A template is available to homeowners on the ISU Nitrogen and Phosphorus Knowledge web page that will help homeowners determine the correct amount of fertilizer and pesticide to apply to their lawns. Applying the correct amount saves money and reduces environmental pollution to Iowa's surface waters. The template, instructions and a lime table are available by going to http://extension.agron.iastate.edu/NPKnowledge/ and clicking "Other Links." The materials and related information are listed under the last bullet point under "Iowa State University Links."

NEW COMMERCIAL PARTNER JOINS NASA FTCSC

Triple "F" Inc. is the latest commercial partner to team up with the NASA Food Technology Commercial Space Center (FTCSC). The Des Moines-based company will concentrate its efforts on improving the flavor of soy-based food products and implementing a dry-extrusion system to process soybeans into food ingredients. Triple "F" is the 12th commercial partner to team up with NASA FTCSC. The company has been marketing a line of soy-based foods under the Premier Harvest brand in Hy-Vee stores in Des Moines.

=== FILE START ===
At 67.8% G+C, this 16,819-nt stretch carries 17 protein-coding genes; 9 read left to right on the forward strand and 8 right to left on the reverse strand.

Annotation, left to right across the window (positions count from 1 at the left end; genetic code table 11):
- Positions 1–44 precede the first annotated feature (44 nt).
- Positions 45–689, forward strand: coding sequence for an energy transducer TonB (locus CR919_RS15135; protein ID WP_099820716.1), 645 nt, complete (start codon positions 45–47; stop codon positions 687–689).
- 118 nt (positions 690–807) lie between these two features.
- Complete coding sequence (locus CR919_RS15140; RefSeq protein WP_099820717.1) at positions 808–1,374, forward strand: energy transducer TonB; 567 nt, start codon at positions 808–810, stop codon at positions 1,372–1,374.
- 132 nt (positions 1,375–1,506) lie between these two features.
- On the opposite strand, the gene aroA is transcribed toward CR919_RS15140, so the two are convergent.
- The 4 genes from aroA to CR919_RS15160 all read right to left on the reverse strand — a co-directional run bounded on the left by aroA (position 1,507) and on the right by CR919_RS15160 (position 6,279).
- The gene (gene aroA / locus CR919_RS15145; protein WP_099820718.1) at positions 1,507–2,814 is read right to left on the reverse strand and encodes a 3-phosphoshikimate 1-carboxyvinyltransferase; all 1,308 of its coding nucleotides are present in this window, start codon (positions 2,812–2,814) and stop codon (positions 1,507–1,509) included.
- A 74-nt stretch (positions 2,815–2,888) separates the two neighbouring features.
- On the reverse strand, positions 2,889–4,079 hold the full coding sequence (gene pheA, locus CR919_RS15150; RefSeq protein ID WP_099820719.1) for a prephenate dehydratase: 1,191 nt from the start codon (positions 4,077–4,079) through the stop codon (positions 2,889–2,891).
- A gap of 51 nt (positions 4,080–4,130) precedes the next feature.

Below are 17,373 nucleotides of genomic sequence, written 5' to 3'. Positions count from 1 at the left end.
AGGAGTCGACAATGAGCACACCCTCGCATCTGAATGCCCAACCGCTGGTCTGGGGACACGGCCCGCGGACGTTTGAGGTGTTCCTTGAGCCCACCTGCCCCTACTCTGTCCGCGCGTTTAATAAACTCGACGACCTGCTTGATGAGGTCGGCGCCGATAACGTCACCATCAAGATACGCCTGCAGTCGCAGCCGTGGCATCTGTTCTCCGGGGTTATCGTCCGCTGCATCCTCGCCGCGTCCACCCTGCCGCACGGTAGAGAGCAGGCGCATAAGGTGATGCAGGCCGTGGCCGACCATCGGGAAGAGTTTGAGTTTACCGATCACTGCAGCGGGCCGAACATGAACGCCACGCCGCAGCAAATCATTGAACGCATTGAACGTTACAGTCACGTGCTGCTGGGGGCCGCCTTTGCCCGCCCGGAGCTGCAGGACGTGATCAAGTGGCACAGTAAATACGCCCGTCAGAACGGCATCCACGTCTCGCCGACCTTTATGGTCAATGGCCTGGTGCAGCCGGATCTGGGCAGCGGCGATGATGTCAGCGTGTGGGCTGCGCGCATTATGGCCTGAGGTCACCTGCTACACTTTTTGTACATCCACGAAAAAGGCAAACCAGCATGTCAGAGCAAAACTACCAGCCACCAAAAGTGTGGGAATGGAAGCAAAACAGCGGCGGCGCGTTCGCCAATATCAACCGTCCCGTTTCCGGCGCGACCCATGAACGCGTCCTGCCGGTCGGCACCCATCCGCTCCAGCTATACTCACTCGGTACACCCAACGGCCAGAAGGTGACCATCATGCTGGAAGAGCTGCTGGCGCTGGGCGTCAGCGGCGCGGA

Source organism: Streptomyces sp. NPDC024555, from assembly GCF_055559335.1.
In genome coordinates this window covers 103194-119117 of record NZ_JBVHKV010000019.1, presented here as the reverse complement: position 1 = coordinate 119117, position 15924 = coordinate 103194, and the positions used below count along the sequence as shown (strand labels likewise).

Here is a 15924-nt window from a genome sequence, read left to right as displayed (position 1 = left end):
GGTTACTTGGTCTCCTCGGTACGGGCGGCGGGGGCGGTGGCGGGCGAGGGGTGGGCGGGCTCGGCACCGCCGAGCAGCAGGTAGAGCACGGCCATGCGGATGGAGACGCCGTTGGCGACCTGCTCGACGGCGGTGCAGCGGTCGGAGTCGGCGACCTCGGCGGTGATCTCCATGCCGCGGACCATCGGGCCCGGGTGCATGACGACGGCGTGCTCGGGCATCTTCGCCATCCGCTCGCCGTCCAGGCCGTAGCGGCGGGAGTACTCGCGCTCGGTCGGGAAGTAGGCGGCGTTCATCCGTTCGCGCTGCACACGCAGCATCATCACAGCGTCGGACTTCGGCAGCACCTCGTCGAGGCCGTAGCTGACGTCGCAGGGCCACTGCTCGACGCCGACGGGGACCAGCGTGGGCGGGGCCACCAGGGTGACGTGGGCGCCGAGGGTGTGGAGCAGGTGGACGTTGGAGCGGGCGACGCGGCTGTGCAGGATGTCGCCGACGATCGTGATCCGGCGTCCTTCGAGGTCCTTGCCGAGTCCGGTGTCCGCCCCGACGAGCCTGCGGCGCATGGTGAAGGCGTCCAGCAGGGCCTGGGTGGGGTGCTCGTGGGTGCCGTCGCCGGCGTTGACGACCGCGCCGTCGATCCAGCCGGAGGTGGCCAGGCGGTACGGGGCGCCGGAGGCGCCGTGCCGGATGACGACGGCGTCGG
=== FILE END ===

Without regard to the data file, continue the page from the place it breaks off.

DEADLINES AND REMINDERS

May 31: Distinguished Lecturer Seminar on Plant Response to Environmental Stress, 2 p.m., 1414 Molecular Biology Building

June 20: Research and Demonstration Farm’s field day season begins, Northeast farm, 1:30 p.m., west of Nashua, more info: http://www.ag.iastate.edu/farms/fielddays.html

June 28: Sign-up deadline, second College of Agriculture Research Grant Writers Workshop beginning Aug. 27, more info: Elena Polouchkina, 4-8493 or elenap@iastate.edu

July 1: Nomination deadline for Agricultural Safety and Health Hall of Fame Award, more info: www.public-health.uiowa.edu/ICASH/Hall_of_Fame_Award.html

July 9: Lauren Christian Pork Chop Open, 10 a.m., Veenker Memorial Golf Course, more info: http://www.ans.iastate.edu/LCPCOreg.pdf

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C O M M U N I C A T I O N S K I O S K

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BEWARE OF TWO WORDS THAT SHARE MEANING